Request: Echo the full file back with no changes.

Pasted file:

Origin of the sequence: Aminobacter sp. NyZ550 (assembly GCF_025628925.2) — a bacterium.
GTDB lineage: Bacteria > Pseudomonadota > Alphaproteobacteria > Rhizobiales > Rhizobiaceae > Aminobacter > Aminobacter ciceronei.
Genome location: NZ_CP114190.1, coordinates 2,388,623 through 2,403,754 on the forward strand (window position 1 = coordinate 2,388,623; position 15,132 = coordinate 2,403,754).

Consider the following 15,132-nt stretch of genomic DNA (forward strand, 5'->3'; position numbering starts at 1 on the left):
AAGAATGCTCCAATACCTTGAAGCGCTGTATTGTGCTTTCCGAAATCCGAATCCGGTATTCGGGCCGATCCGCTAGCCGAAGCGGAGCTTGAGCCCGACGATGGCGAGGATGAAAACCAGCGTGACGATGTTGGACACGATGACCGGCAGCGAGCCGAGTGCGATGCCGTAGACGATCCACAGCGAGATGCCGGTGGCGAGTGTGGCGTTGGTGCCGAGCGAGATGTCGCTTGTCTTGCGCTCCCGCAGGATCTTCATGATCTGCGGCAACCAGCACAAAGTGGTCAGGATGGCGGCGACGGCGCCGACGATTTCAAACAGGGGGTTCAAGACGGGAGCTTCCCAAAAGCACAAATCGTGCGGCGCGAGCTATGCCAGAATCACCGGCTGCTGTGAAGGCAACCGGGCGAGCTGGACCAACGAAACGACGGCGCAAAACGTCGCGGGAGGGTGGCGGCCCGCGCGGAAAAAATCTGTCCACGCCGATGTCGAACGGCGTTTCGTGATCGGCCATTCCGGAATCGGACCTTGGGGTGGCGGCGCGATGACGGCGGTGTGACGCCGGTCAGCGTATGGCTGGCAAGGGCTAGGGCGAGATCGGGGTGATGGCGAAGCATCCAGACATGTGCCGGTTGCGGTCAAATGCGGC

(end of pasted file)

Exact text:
Origin of the sequence: Aminobacter sp. NyZ550 (assembly GCF_025628925.2) — a bacterium.
GTDB lineage: Bacteria > Pseudomonadota > Alphaproteobacteria > Rhizobiales > Rhizobiaceae > Aminobacter > Aminobacter ciceronei.
Genome location: NZ_CP114190.1, coordinates 2,388,623 through 2,403,754 on the forward strand (window position 1 = coordinate 2,388,623; position 15,132 = coordinate 2,403,754).

Consider the following 15,132-nt stretch of genomic DNA (forward strand, 5'->3'; position numbering starts at 1 on the left):
AAGAATGCTCCAATACCTTGAAGCGCTGTATTGTGCTTTCCGAAATCCGAATCCGGTATTCGGGCCGATCCGCTAGCCGAAGCGGAGCTTGAGCCCGACGATGGCGAGGATGAAAACCAGCGTGACGATGTTGGACACGATGACCGGCAGCGAGCCGAGTGCGATGCCGTAGACGATCCACAGCGAGATGCCGGTGGCGAGTGTGGCGTTGGTGCCGAGCGAGATGTCGCTTGTCTTGCGCTCCCGCAGGATCTTCATGATCTGCGGCAACCAGCACAAAGTGGTCAGGATGGCGGCGACGGCGCCGACGATTTCAAACAGGGGGTTCAAGACGGGAGCTTCCCAAAAGCACAAATCGTGCGGCGCGAGCTATGCCAGAATCACCGGCTGCTGTGAAGGCAACCGGGCGAGCTGGACCAACGAAACGACGGCGCAAAACGTCGCGGGAGGGTGGCGGCCCGCGCGGAAAAAATCTGTCCACGCCGATGTCGAACGGCGTTTCGTGATCGGCCATTCCGGAATCGGACCTTGGGGTGGCGGCGCGATGACGGCGGTGTGACGCCGGTCAGCGTATGGCTGGCAAGGGCTAGGGCGAGATCGGGGTGATGGCGAAGCATCCAGACATGTGCCGGTTGCGGTCAAATGCGGC